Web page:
How Murray HS became a Quality School

In the summer of 1988, the founding Murray faculty trained with Dr. William Abbott in the Foundations of Reality Therapy and Control Theory (renamed Choice Theory in 1996). In 1998, several staff members took a Basic Week with Dr. Abbott.

The goal of the staff was to create a school that honored students and respected them. They wanted students to have a school that was made for them, not just for the way adults wanted school to be. They wanted to share the power. In Choice Theory terms, this means they wanted to create a school that was needs-fulfilling.

The Murray staff met regularly to discuss Dr. Glasser’s book, The Quality School, and came to the conclusion that they wanted to become a Glasser Quality School. They started to work together to develop the Choices program, an opportunity to introduce both students and teachers to the language of Choice Theory through conflict resolution and mediation.

Students also became involved in the process of becoming a Glasser Quality School. They visited Montgomery, Alabama, when Canterbury High School first declared itself a Quality School. Together with the students from Canterbury, they created a workshop about the Quality High School Manifesto, a document they wrote to explain their own perspectives about what makes a Quality High School. They presented this workshop in Detroit, Michigan, at an International Quality Schools Consortium Conference, where they met and befriended Dr. Glasser himself.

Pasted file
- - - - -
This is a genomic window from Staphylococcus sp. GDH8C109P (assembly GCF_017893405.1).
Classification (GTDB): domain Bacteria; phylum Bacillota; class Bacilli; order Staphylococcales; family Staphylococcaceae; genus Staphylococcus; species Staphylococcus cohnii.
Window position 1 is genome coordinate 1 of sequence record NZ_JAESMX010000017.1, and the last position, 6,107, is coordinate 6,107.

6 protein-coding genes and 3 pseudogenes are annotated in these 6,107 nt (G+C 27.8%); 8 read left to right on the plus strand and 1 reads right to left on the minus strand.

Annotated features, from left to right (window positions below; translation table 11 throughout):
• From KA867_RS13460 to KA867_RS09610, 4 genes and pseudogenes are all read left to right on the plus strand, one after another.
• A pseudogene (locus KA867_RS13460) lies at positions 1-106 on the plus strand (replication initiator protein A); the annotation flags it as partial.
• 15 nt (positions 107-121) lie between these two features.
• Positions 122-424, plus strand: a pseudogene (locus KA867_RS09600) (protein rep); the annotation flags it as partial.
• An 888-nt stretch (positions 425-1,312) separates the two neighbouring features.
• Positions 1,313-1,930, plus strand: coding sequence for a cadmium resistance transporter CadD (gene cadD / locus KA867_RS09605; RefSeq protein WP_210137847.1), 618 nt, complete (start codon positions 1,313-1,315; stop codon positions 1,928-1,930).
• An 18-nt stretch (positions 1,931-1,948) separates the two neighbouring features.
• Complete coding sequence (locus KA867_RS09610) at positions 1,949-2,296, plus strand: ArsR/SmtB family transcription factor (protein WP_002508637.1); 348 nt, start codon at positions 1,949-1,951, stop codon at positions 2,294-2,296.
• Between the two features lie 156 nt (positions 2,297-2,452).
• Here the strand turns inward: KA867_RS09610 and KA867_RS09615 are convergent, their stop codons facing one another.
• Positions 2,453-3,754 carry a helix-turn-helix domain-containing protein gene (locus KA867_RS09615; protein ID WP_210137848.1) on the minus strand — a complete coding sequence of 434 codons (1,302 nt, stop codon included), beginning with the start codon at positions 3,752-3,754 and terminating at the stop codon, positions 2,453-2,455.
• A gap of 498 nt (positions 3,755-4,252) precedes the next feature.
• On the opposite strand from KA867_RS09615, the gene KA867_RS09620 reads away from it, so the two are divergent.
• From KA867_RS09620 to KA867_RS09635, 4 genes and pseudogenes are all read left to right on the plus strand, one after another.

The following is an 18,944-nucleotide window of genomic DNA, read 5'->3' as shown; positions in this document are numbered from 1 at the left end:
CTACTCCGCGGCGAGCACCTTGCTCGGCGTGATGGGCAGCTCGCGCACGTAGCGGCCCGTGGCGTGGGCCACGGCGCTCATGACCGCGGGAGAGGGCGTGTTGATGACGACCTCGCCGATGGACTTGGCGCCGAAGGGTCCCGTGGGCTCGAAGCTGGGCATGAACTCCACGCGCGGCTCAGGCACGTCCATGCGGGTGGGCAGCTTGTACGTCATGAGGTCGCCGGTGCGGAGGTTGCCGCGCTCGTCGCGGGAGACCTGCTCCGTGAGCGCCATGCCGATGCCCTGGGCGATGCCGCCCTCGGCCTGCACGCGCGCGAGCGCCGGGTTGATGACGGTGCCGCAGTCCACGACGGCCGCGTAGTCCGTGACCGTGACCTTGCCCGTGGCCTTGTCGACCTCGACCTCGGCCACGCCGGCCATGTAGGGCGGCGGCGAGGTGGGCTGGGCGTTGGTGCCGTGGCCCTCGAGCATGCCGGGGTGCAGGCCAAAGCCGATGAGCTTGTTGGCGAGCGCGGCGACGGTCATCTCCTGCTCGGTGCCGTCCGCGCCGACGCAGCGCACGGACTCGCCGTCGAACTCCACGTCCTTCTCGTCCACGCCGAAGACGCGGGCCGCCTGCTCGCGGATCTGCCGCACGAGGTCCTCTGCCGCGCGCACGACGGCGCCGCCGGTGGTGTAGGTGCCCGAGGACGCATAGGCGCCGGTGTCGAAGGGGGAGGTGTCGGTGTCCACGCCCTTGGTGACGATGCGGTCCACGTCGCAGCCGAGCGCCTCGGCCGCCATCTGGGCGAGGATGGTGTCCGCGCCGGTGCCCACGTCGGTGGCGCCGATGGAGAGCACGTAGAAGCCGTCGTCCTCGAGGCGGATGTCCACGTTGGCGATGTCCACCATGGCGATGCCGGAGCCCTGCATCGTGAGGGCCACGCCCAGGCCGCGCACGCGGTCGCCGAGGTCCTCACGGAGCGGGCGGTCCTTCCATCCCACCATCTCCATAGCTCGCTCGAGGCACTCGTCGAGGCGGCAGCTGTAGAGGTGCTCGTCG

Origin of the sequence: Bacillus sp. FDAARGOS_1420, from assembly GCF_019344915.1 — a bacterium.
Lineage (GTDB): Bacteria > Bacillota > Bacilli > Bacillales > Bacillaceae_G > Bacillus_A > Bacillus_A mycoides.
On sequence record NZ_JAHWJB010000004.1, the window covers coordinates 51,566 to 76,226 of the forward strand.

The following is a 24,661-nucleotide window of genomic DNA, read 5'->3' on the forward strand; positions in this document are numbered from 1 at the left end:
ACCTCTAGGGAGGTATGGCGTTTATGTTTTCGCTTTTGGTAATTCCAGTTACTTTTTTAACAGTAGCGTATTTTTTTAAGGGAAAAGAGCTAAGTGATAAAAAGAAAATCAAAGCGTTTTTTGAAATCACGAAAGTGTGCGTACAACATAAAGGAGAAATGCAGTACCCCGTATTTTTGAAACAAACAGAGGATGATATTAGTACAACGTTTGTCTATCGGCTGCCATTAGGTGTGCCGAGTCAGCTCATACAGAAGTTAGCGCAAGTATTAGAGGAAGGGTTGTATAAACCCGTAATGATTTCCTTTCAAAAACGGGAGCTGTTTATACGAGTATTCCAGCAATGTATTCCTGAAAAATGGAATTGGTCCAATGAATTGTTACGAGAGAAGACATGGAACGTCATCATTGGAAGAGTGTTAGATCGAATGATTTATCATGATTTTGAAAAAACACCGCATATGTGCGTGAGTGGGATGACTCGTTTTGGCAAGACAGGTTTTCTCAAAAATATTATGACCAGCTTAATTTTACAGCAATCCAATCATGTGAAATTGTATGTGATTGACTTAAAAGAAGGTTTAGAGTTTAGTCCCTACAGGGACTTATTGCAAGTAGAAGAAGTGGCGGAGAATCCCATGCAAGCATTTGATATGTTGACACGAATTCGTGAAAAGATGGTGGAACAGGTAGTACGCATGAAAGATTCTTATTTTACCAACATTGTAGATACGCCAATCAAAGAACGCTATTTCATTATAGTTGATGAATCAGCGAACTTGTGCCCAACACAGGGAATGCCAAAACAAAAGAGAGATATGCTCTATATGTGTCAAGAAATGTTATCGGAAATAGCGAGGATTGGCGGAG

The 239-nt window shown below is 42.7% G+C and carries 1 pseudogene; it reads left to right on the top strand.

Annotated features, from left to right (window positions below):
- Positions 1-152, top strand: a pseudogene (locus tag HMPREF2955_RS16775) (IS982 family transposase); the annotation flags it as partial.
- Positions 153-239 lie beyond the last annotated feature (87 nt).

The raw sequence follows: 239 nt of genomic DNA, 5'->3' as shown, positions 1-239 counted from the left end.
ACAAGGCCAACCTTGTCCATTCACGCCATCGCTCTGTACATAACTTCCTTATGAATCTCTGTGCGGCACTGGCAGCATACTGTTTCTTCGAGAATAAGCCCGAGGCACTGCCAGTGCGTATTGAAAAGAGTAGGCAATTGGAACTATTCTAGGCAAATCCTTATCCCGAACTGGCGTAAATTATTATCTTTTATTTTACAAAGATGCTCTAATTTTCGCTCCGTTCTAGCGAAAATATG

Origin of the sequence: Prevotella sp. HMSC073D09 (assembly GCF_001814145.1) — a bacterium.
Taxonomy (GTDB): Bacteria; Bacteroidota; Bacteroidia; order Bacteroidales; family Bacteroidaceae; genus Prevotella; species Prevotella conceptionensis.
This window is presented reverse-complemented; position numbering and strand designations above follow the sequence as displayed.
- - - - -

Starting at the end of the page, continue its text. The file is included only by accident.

Upon their return to Murray, the students decided to divide up into small groups and to discuss whether they all wanted to become a Glasser Quality High School. After substantial discussion, and a compromise with Dr. Glasser, the students, staff and parents unanimously decided to declare Murray High School a Glasser Quality High School.

In the fall of 2001, Dr. Glasser attended our Declaration Ceremony, designed, organized and presented by Murray High School students. It was an entire school achievement of which we are all extremely proud.

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